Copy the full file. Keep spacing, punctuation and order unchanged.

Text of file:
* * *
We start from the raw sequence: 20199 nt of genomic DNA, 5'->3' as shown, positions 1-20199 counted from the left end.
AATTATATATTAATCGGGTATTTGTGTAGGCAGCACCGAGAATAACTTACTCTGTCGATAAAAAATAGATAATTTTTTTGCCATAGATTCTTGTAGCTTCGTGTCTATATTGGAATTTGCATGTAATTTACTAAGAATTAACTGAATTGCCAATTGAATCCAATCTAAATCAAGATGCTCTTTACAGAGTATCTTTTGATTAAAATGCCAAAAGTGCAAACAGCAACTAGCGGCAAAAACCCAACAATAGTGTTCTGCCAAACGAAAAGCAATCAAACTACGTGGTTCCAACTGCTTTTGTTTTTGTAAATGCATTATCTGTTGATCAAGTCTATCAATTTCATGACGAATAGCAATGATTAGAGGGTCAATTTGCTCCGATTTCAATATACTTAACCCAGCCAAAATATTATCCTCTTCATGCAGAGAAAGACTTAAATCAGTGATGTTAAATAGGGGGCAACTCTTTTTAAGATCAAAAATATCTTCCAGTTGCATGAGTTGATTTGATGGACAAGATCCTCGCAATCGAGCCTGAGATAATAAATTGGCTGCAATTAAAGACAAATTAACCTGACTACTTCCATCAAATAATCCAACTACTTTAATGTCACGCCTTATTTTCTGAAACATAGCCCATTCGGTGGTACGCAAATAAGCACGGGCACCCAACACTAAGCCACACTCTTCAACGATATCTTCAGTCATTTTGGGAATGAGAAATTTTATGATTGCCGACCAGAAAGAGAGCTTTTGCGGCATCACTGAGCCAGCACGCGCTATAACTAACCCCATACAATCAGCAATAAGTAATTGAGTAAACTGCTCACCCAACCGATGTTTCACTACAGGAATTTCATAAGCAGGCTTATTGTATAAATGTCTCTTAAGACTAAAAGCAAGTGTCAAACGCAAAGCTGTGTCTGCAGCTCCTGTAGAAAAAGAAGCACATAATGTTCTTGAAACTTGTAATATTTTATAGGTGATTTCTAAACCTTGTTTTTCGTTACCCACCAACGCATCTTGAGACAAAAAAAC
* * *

We start from the raw sequence: 20199 nt of genomic DNA, 5'->3' as shown, positions 1-20199 counted from the left end.
AATTATATATTAATCGGGTATTTGTGTAGGCAGCACCGAGAATAACTTACTCTGTCGATAAAAAATAGATAATTTTTTTGCCATAGATTCTTGTAGCTTCGTGTCTATATTGGAATTTGCATGTAATTTACTAAGAATTAACTGAATTGCCAATTGAATCCAATCTAAATCAAGATGCTCTTTACAGAGTATCTTTTGATTAAAATGCCAAAAGTGCAAACAGCAACTAGCGGCAAAAACCCAACAATAGTGTTCTGCCAAACGAAAAGCAATCAAACTACGTGGTTCCAACTGCTTTTGTTTTTGTAAATGCATTATCTGTTGATCAAGTCTATCAATTTCATGACGAATAGCAATGATTAGAGGGTCAATTTGCTCCGATTTCAATATACTTAACCCAGCCAAAATATTATCCTCTTCATGCAGAGAAAGACTTAAATCAGTGATGTTAAATAGGGGGCAACTCTTTTTAAGATCAAAAATATCTTCCAGTTGCATGAGTTGATTTGATGGACAAGATCCTCGCAATCGAGCCTGAGATAATAAATTGGCTGCAATTAAAGACAAATTAACCTGACTACTTCCATCAAATAATCCAACTACTTTAATGTCACGCCTTATTTTCTGAAACATAGCCCATTCGGTGGTACGCAAATAAGCACGGGCACCCAACACTAAGCCACACTCTTCAACGATATCTTCAGTCATTTTGGGAATGAGAAATTTTATGATTGCCGACCAGAAAGAGAGCTTTTGCGGCATCACTGAGCCAGCACGCGCTATAACTAACCCCATACAATCAGCAATAAGTAATTGAGTAAACTGCTCACCCAACCGATGTTTCACTACAGGAATTTCATAAGCAGGCTTATTGTATAAATGTCTCTTAAGACTAAAAGCAAGTGTCAAACGCAAAGCTGTGTCTGCAGCTCCTGTAGAAAAAGAAGCACATAATGTTCTTGAAACTTGTAATATTTTATAGGTGATTTCTAAACCTTGTTTTTCGTTACCCACCAACGCATCTTGAGACAAAAAAAC